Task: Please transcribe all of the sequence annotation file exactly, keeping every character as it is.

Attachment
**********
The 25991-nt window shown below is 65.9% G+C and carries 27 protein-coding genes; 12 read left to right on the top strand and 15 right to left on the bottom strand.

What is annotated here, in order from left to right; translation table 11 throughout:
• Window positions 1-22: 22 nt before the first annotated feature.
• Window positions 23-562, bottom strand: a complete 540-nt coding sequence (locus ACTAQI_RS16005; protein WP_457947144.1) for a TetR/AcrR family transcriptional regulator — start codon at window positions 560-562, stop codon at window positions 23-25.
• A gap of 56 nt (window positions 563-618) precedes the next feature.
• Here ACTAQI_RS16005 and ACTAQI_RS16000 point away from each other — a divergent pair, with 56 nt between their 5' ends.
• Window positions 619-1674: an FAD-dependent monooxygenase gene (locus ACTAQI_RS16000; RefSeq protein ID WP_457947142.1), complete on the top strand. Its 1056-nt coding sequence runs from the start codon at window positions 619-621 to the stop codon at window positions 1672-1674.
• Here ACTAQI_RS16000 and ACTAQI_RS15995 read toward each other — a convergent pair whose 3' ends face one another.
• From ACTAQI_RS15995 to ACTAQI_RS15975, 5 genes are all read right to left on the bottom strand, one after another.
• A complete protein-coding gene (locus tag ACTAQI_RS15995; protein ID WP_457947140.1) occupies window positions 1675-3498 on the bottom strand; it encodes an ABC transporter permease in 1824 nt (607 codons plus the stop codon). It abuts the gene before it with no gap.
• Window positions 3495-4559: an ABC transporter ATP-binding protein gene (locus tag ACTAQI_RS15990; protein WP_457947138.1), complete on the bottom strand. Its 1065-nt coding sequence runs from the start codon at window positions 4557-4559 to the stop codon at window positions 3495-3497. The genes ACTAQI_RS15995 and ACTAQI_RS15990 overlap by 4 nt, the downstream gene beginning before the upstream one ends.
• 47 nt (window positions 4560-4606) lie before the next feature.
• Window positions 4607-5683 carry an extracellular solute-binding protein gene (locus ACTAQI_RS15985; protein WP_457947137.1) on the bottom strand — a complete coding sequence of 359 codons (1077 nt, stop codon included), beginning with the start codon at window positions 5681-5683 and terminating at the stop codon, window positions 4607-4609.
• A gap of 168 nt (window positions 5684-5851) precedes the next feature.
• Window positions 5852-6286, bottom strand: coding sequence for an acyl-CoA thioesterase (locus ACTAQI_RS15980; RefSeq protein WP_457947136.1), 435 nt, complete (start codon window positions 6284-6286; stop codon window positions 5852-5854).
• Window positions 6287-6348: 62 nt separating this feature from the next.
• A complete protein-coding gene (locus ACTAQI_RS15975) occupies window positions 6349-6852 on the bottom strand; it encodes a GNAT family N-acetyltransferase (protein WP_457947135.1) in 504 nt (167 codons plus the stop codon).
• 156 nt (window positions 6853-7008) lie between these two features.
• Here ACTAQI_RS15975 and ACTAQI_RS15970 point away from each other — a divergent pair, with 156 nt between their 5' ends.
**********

The 25991-nt window shown below is 65.9% G+C and carries 27 protein-coding genes; 12 read left to right on the top strand and 15 right to left on the bottom strand.

What is annotated here, in order from left to right; translation table 11 throughout:
• Window positions 1-22: 22 nt before the first annotated feature.
• Window positions 23-562, bottom strand: a complete 540-nt coding sequence (locus ACTAQI_RS16005; protein WP_457947144.1) for a TetR/AcrR family transcriptional regulator — start codon at window positions 560-562, stop codon at window positions 23-25.
• A gap of 56 nt (window positions 563-618) precedes the next feature.
• Here ACTAQI_RS16005 and ACTAQI_RS16000 point away from each other — a divergent pair, with 56 nt between their 5' ends.
• Window positions 619-1674: an FAD-dependent monooxygenase gene (locus ACTAQI_RS16000; RefSeq protein ID WP_457947142.1), complete on the top strand. Its 1056-nt coding sequence runs from the start codon at window positions 619-621 to the stop codon at window positions 1672-1674.
• Here ACTAQI_RS16000 and ACTAQI_RS15995 read toward each other — a convergent pair whose 3' ends face one another.
• From ACTAQI_RS15995 to ACTAQI_RS15975, 5 genes are all read right to left on the bottom strand, one after another.
• A complete protein-coding gene (locus tag ACTAQI_RS15995; protein ID WP_457947140.1) occupies window positions 1675-3498 on the bottom strand; it encodes an ABC transporter permease in 1824 nt (607 codons plus the stop codon). It abuts the gene before it with no gap.
• Window positions 3495-4559: an ABC transporter ATP-binding protein gene (locus tag ACTAQI_RS15990; protein WP_457947138.1), complete on the bottom strand. Its 1065-nt coding sequence runs from the start codon at window positions 4557-4559 to the stop codon at window positions 3495-3497. The genes ACTAQI_RS15995 and ACTAQI_RS15990 overlap by 4 nt, the downstream gene beginning before the upstream one ends.
• 47 nt (window positions 4560-4606) lie before the next feature.
• Window positions 4607-5683 carry an extracellular solute-binding protein gene (locus ACTAQI_RS15985; protein WP_457947137.1) on the bottom strand — a complete coding sequence of 359 codons (1077 nt, stop codon included), beginning with the start codon at window positions 5681-5683 and terminating at the stop codon, window positions 4607-4609.
• A gap of 168 nt (window positions 5684-5851) precedes the next feature.
• Window positions 5852-6286, bottom strand: coding sequence for an acyl-CoA thioesterase (locus ACTAQI_RS15980; RefSeq protein WP_457947136.1), 435 nt, complete (start codon window positions 6284-6286; stop codon window positions 5852-5854).
• Window positions 6287-6348: 62 nt separating this feature from the next.
• A complete protein-coding gene (locus ACTAQI_RS15975) occupies window positions 6349-6852 on the bottom strand; it encodes a GNAT family N-acetyltransferase (protein WP_457947135.1) in 504 nt (167 codons plus the stop codon).
• 156 nt (window positions 6853-7008) lie between these two features.
• Here ACTAQI_RS15975 and ACTAQI_RS15970 point away from each other — a divergent pair, with 156 nt between their 5' ends.